Tag Archives: Market Efficiency

Structure, Conduct and Performance of Rice Marketing in Kebbi State, Nigeria (Published)

The Study examined the Structure, Conduct and Performance of rice marketing in Kebbi State, Nigeria. Data were generated from a sample of 240 rice marketers using a well structured and pretested questionnaire between January and August 2018. A  multi-stage sampling technique was employed.  Data were analysed using descriptive statistics, gross margin analysis, return on investment, Gini coefficient and Lorenz curve. Results of the study revealed that marketing of rice was highly concentrated having a Gini Coefficient value of 0.70 in terms of structural distribution of the commodity among rice traders in the study area. Strategies utilized by the traders in their market conduct include; selling long grain rice (92%), treating customers well (90.42%), selling non-adulterated rice (81.67%), distributing rice to customers location (78.80%), selling rice on credit (72.90%) among others. The findings further revealed that marketing of rice is profitable realizing an average of N 316. 503.00 as profit. With an investment turnover of 1.17, the study indicates that rice marketing in the study area is efficient. This suggests that rice marketing is a viable business. It is recommended that investments should be tailored towards having more rice processing mills to ensure timely purchase and sales of rice.

Keywords: Conduct, Market Efficiency, Structure, profit

Market Structure and Chain Analysis of Haricot Bean (Phaseolus Vulgaris L) (Published)

Haricot bean is now becoming one of the most reputable crops for its role for human consumption. A research was undertaken in Enebse Sar Midir district, northern Ethiopia, with the objectives of identifying the different marketing channels, evaluating the marketing margins and examining the market structure. Data were gathered using formal and informal methods of data collection and processed using SPSS-20. The result revealed that a total of 15,200 tons of haricot bean was produced in the district in and of this; 13,468 tons was found to pass through the marketing channels during 2011/2012. Following the marketing chains, 7 marketing channels were identified. Market concentration measures indicated that markets were found to be strongly oligopolistic and inefficient in structure (with wide final consumers’ price spread). Gross marketing margin was maximum for city wholesalers (38.60%) and minimum for farmer traders (13.22%) of the consumers’ price). Net marketing margin was maximum (11.52%) for processors and minimum (7.36) for rural assemblers. In order to empower producers, marketing actors and intensify the existing business, the structure and efficiency of haricot bean markets have to be improved. Empowering producers with financially (facilitating credit) and training can improve the market structure and performance.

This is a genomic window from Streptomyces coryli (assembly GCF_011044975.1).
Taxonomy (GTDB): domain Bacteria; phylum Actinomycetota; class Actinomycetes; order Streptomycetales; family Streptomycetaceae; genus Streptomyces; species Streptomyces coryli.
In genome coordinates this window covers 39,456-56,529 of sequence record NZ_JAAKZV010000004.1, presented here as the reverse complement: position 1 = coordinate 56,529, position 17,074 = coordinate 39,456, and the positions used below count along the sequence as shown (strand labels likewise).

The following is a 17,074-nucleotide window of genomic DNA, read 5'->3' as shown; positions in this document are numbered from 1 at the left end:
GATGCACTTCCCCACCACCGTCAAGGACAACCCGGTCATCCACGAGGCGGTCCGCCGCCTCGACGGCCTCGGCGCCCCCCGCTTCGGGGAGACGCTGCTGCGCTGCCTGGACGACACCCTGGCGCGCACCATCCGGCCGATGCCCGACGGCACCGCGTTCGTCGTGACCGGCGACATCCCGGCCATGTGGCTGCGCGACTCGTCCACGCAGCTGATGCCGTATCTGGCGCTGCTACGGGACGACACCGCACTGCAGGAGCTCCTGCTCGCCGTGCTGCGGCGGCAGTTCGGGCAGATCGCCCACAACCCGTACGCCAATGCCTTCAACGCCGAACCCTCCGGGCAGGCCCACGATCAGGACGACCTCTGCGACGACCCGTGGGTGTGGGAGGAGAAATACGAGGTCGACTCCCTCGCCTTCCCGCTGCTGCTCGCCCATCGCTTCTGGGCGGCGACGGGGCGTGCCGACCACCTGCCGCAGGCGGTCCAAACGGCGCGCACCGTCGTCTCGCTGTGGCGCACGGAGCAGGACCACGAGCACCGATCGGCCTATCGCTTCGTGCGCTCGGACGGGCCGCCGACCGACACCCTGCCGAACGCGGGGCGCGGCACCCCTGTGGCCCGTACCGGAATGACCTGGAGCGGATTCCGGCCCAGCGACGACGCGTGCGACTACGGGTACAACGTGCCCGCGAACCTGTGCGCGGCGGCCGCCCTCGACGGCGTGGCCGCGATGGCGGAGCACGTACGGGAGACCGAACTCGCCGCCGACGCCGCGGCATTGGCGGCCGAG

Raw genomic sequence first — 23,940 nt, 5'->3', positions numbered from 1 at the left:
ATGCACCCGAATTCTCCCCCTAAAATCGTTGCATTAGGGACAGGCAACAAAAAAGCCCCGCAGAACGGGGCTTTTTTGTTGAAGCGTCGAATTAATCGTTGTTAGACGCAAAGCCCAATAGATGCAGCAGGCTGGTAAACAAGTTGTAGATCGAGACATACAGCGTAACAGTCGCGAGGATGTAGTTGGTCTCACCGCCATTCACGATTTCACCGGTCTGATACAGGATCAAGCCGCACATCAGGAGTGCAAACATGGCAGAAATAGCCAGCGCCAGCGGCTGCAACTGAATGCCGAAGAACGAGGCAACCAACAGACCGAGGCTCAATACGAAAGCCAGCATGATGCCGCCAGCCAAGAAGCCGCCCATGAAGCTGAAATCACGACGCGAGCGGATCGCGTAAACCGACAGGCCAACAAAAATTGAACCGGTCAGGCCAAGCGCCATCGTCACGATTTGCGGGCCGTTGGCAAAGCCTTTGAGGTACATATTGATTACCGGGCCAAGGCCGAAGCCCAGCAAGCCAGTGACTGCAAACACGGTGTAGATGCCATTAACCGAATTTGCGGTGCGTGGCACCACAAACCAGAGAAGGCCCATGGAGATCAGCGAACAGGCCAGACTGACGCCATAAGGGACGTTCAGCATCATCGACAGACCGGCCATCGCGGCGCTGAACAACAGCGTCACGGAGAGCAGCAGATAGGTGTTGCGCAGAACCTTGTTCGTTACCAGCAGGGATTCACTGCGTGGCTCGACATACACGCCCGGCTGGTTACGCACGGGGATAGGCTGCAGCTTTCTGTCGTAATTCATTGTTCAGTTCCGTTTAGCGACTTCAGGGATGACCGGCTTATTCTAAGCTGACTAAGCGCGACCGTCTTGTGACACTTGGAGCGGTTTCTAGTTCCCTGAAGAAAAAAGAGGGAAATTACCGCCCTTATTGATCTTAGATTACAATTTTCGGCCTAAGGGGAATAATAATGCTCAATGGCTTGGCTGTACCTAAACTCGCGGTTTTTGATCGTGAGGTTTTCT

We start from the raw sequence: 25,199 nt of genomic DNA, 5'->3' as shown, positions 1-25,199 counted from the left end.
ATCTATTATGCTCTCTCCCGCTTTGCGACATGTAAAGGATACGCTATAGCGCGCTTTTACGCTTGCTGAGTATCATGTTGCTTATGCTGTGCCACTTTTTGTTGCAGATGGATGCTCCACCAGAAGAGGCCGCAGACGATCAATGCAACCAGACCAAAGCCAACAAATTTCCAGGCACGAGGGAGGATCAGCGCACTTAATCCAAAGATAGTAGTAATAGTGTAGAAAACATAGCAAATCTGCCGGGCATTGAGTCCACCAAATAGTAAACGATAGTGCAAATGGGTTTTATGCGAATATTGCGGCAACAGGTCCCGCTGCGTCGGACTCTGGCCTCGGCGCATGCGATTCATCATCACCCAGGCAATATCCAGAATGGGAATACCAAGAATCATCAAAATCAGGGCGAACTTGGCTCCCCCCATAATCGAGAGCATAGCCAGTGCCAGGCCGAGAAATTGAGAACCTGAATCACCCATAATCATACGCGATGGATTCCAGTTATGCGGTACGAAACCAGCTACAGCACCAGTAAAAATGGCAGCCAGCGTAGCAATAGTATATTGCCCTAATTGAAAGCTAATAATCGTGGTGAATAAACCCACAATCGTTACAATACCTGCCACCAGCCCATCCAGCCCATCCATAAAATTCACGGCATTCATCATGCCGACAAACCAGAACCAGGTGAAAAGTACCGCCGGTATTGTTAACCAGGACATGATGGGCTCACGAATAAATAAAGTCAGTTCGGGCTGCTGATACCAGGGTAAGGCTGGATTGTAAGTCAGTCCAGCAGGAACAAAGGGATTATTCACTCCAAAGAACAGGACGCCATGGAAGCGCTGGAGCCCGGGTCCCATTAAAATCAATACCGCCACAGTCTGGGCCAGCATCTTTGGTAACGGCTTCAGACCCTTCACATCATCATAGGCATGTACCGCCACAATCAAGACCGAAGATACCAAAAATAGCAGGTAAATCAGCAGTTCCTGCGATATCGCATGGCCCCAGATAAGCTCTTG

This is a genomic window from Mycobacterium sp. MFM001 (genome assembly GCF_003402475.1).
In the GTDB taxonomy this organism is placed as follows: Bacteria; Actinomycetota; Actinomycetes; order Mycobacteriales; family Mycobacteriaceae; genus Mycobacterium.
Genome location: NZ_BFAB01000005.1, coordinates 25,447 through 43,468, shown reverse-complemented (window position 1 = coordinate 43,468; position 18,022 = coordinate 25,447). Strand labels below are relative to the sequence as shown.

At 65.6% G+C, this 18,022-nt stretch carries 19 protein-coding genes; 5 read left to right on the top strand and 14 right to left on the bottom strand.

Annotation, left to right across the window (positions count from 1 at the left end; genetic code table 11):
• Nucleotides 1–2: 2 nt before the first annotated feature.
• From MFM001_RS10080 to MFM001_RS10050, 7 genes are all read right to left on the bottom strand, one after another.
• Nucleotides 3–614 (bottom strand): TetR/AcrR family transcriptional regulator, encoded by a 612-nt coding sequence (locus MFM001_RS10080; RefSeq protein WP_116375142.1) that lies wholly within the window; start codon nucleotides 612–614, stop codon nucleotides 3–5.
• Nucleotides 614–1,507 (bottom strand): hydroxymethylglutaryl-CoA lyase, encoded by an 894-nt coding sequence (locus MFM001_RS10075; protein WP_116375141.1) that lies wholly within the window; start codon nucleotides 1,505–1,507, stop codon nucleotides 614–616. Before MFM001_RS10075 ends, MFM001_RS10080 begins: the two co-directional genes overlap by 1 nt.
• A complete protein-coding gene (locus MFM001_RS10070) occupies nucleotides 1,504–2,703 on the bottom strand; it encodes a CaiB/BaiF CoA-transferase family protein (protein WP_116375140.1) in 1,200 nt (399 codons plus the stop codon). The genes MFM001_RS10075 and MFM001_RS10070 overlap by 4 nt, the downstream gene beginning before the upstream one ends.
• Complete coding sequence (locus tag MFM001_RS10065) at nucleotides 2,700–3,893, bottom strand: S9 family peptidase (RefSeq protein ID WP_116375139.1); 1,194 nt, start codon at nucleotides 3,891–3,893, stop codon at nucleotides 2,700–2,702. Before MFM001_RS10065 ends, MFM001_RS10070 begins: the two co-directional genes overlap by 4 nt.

Keywords: Ethiopia, Market Concentration, Market Efficiency, Marketing Actors, Oligopoly.

Impact of the Moon Phases on Prices of 110 Equity Indices and Commodities (Published)

The influence of the moon on human behavior has been featured in many, not only scientific publications. This paper tests the hypothesis that the one-session rates of return of 107 stock indices and commodities, calculated for full moon and new moon phases (considering moon phases falling on Saturdays and Sundays – Regime 1, or ignoring them – Regime 2), are statis-tically different form zero (at the significance level of 95%). Calculations presented in this paper indicate that the one-session average rates of return for the sessions, when the moon was in new phase, are statistically different from zero. For Regime 1, the null hypothesis was rejected for 15 and 39 indices and commodities when the moon was in the full and noon phase (α=5%), respectively, and for Regime 2, the number of null hypothesis rejection was equal to 26 (full moon) and 45 (new moon) – for α=5%. In case of testing equality of average rates of return in two populations, the number of null hypothesis rejection was equal in the Regime 1: 5 and 21 (for full and new moon, respectively), whilst in the Regime 2, it mounted to 5 and 17. In case of testing the null hypothesis regarding equality of one-session average rates of return, computed for each day of the week, the result permit to reject in the Regime 1: 46 and 34 cases, and in the Regime 2: 39 and 54 cases (full and new moon, respectively). Calculations of one-session average rates of return, regarding moon phases falling in a specific month, displayed that they are statistically different from zero – in the Regime 1: in 131 and 70 cases and in the Regime 2: in 120 and 80 cases (for full and new moon, respectively).

Keywords: Calendar Effects, Market Anomalies, Market Efficiency, Moon Influence